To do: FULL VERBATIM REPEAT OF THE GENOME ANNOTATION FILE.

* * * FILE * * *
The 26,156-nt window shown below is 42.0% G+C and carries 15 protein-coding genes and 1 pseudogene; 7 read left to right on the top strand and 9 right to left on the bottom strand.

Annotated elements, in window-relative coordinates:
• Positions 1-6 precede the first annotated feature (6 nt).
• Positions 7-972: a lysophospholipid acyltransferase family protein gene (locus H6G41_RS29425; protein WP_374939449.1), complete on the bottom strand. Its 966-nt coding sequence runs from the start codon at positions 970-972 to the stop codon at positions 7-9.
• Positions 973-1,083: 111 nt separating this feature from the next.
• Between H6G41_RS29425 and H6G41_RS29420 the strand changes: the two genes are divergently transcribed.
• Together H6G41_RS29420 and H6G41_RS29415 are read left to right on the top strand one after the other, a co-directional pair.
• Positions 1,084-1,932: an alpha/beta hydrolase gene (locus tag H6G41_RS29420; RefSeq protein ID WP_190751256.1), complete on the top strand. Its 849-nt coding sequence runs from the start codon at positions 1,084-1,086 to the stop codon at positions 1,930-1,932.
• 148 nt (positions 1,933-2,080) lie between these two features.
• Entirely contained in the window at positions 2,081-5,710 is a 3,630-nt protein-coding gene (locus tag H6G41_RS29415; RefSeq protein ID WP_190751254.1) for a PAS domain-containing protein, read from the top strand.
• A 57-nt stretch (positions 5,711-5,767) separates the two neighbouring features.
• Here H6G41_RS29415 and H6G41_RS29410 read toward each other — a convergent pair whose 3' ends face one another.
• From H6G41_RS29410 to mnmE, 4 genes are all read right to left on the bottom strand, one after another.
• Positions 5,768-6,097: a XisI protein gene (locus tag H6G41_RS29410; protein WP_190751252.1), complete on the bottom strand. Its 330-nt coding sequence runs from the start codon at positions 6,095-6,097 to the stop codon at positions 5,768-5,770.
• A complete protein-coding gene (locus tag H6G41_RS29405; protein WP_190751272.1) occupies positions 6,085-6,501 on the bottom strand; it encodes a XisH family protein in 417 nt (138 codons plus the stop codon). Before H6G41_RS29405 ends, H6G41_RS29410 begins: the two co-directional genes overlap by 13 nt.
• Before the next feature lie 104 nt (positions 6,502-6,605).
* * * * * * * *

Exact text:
The 26,156-nt window shown below is 42.0% G+C and carries 15 protein-coding genes and 1 pseudogene; 7 read left to right on the top strand and 9 right to left on the bottom strand.

Annotated elements, in window-relative coordinates:
• Positions 1-6 precede the first annotated feature (6 nt).
• Positions 7-972: a lysophospholipid acyltransferase family protein gene (locus H6G41_RS29425; protein WP_374939449.1), complete on the bottom strand. Its 966-nt coding sequence runs from the start codon at positions 970-972 to the stop codon at positions 7-9.
• Positions 973-1,083: 111 nt separating this feature from the next.
• Between H6G41_RS29425 and H6G41_RS29420 the strand changes: the two genes are divergently transcribed.
• Together H6G41_RS29420 and H6G41_RS29415 are read left to right on the top strand one after the other, a co-directional pair.
• Positions 1,084-1,932: an alpha/beta hydrolase gene (locus tag H6G41_RS29420; RefSeq protein ID WP_190751256.1), complete on the top strand. Its 849-nt coding sequence runs from the start codon at positions 1,084-1,086 to the stop codon at positions 1,930-1,932.
• 148 nt (positions 1,933-2,080) lie between these two features.
• Entirely contained in the window at positions 2,081-5,710 is a 3,630-nt protein-coding gene (locus tag H6G41_RS29415; RefSeq protein ID WP_190751254.1) for a PAS domain-containing protein, read from the top strand.
• A 57-nt stretch (positions 5,711-5,767) separates the two neighbouring features.
• Here H6G41_RS29415 and H6G41_RS29410 read toward each other — a convergent pair whose 3' ends face one another.
• From H6G41_RS29410 to mnmE, 4 genes are all read right to left on the bottom strand, one after another.
• Positions 5,768-6,097: a XisI protein gene (locus tag H6G41_RS29410; protein WP_190751252.1), complete on the bottom strand. Its 330-nt coding sequence runs from the start codon at positions 6,095-6,097 to the stop codon at positions 5,768-5,770.
• A complete protein-coding gene (locus tag H6G41_RS29405; protein WP_190751272.1) occupies positions 6,085-6,501 on the bottom strand; it encodes a XisH family protein in 417 nt (138 codons plus the stop codon). Before H6G41_RS29405 ends, H6G41_RS29410 begins: the two co-directional genes overlap by 13 nt.
• Before the next feature lie 104 nt (positions 6,502-6,605).